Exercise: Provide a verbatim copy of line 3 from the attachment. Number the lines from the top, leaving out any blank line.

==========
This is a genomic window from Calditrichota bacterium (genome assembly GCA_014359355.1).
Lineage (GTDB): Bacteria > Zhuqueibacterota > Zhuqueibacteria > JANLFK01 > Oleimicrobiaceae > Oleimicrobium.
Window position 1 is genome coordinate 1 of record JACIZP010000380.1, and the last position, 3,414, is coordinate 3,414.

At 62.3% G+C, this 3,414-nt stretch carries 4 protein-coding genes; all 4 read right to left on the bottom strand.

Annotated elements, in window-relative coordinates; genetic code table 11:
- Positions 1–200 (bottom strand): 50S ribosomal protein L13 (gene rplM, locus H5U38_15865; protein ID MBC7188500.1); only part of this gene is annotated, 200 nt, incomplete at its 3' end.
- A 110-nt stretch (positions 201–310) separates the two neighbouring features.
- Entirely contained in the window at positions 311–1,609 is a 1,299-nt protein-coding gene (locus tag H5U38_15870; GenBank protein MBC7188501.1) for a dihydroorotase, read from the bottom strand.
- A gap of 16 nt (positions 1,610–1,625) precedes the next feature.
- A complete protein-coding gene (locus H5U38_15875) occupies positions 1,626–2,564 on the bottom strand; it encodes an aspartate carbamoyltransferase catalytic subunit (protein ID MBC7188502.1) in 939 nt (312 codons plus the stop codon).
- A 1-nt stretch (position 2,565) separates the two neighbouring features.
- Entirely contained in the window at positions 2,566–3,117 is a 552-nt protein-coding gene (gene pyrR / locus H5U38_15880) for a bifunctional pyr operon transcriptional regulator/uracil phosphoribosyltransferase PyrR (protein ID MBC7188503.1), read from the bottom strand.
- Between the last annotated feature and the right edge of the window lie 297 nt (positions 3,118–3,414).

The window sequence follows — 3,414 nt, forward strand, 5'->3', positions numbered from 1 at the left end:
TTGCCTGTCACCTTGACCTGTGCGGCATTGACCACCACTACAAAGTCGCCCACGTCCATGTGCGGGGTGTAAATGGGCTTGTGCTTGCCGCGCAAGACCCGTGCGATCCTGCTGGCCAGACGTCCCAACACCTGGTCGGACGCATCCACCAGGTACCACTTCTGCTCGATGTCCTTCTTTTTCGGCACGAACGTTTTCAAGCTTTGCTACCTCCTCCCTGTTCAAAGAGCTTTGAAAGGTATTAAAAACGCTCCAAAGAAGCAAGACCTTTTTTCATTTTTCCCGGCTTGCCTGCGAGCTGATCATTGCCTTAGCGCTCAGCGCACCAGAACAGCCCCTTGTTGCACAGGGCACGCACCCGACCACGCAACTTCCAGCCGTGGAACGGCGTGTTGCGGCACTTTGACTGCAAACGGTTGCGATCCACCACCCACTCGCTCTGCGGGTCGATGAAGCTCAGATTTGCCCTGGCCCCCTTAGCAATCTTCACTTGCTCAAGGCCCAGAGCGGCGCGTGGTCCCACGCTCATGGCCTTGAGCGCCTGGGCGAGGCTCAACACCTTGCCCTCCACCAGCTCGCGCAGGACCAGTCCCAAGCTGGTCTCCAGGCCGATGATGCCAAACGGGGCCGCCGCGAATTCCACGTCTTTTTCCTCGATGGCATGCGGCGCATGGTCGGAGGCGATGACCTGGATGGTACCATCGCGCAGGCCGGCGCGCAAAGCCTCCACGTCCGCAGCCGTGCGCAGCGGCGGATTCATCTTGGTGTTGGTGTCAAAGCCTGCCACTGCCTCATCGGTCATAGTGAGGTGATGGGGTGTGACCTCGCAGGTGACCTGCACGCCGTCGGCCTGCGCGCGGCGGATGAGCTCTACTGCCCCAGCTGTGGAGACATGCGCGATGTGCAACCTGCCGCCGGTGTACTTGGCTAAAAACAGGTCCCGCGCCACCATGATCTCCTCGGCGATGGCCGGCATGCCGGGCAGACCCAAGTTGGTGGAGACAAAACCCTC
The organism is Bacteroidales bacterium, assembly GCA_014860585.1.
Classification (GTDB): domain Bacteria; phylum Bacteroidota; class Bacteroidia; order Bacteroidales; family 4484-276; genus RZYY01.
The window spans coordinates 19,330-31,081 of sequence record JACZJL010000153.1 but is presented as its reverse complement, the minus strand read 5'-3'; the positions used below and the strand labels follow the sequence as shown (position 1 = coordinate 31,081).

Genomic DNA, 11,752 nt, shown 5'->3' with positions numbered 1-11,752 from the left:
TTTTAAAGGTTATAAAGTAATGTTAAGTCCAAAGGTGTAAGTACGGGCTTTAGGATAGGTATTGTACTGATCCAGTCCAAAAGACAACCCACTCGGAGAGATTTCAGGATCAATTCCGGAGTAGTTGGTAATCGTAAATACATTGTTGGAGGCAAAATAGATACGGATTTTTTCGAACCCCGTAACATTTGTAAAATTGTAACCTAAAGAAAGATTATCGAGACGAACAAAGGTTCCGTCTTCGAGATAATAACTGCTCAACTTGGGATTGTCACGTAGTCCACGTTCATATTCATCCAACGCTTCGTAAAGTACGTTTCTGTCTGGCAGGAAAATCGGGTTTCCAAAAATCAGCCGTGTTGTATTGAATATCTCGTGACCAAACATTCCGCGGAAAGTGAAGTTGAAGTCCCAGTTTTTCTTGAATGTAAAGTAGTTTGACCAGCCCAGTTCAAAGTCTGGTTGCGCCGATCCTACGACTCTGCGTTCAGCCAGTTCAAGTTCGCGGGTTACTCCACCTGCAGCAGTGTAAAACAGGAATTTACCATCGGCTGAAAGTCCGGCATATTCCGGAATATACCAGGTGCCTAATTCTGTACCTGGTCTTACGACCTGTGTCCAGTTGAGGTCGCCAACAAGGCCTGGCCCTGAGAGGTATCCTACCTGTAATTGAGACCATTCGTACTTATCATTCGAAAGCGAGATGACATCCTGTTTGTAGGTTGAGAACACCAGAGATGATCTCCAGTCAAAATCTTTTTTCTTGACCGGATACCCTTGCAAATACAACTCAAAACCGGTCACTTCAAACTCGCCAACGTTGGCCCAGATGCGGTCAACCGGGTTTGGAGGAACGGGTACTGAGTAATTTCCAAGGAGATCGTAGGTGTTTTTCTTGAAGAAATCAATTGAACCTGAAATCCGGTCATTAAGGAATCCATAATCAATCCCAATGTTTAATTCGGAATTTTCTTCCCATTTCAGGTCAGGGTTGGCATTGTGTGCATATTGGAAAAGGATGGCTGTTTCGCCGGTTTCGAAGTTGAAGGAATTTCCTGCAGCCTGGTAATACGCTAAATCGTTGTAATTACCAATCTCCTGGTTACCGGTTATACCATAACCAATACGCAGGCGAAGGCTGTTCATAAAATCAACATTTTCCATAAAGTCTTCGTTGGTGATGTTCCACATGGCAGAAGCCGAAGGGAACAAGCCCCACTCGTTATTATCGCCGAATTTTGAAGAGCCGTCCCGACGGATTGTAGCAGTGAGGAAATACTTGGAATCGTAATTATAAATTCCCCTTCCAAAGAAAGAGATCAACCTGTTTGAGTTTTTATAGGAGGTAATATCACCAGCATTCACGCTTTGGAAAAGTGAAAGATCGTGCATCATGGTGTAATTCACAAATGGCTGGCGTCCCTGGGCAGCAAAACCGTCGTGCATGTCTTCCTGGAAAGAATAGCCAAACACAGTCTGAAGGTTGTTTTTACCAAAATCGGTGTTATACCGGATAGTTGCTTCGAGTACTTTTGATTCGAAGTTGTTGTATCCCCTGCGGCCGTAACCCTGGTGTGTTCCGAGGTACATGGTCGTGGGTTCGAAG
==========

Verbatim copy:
Window position 1 is genome coordinate 1 of record JACIZP010000380.1, and the last position, 3,414, is coordinate 3,414.